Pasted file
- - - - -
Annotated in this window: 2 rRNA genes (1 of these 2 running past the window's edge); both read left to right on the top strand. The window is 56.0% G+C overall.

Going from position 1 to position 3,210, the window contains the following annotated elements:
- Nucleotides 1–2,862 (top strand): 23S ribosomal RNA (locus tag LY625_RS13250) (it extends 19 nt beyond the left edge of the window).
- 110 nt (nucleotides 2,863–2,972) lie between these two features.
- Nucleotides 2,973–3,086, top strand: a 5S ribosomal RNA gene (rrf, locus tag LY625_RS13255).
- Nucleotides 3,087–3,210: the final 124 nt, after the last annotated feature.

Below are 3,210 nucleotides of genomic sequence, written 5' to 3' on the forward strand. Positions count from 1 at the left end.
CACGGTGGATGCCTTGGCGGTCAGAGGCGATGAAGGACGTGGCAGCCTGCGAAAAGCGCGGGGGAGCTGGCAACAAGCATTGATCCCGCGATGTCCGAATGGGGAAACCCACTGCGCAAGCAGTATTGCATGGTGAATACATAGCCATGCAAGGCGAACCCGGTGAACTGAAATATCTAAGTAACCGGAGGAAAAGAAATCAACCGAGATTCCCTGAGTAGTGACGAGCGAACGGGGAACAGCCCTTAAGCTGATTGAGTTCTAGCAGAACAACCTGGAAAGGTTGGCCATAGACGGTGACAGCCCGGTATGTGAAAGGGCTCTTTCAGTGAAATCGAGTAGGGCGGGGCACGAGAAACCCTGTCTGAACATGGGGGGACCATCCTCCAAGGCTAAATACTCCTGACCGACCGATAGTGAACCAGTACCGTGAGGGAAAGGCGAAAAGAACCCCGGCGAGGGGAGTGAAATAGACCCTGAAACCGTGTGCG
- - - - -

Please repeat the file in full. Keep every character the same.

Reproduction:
Annotated in this window: 2 rRNA genes (1 of these 2 running past the window's edge); both read left to right on the top strand. The window is 56.0% G+C overall.

Going from position 1 to position 3,210, the window contains the following annotated elements:
- Nucleotides 1–2,862 (top strand): 23S ribosomal RNA (locus tag LY625_RS13250) (it extends 19 nt beyond the left edge of the window).
- 110 nt (nucleotides 2,863–2,972) lie between these two features.
- Nucleotides 2,973–3,086, top strand: a 5S ribosomal RNA gene (rrf, locus tag LY625_RS13255).
- Nucleotides 3,087–3,210: the final 124 nt, after the last annotated feature.

Below are 3,210 nucleotides of genomic sequence, written 5' to 3' on the forward strand. Positions count from 1 at the left end.
CACGGTGGATGCCTTGGCGGTCAGAGGCGATGAAGGACGTGGCAGCCTGCGAAAAGCGCGGGGGAGCTGGCAACAAGCATTGATCCCGCGATGTCCGAATGGGGAAACCCACTGCGCAAGCAGTATTGCATGGTGAATACATAGCCATGCAAGGCGAACCCGGTGAACTGAAATATCTAAGTAACCGGAGGAAAAGAAATCAACCGAGATTCCCTGAGTAGTGACGAGCGAACGGGGAACAGCCCTTAAGCTGATTGAGTTCTAGCAGAACAACCTGGAAAGGTTGGCCATAGACGGTGACAGCCCGGTATGTGAAAGGGCTCTTTCAGTGAAATCGAGTAGGGCGGGGCACGAGAAACCCTGTCTGAACATGGGGGGACCATCCTCCAAGGCTAAATACTCCTGACCGACCGATAGTGAACCAGTACCGTGAGGGAAAGGCGAAAAGAACCCCGGCGAGGGGAGTGAAATAGACCCTGAAACCGTGTGCG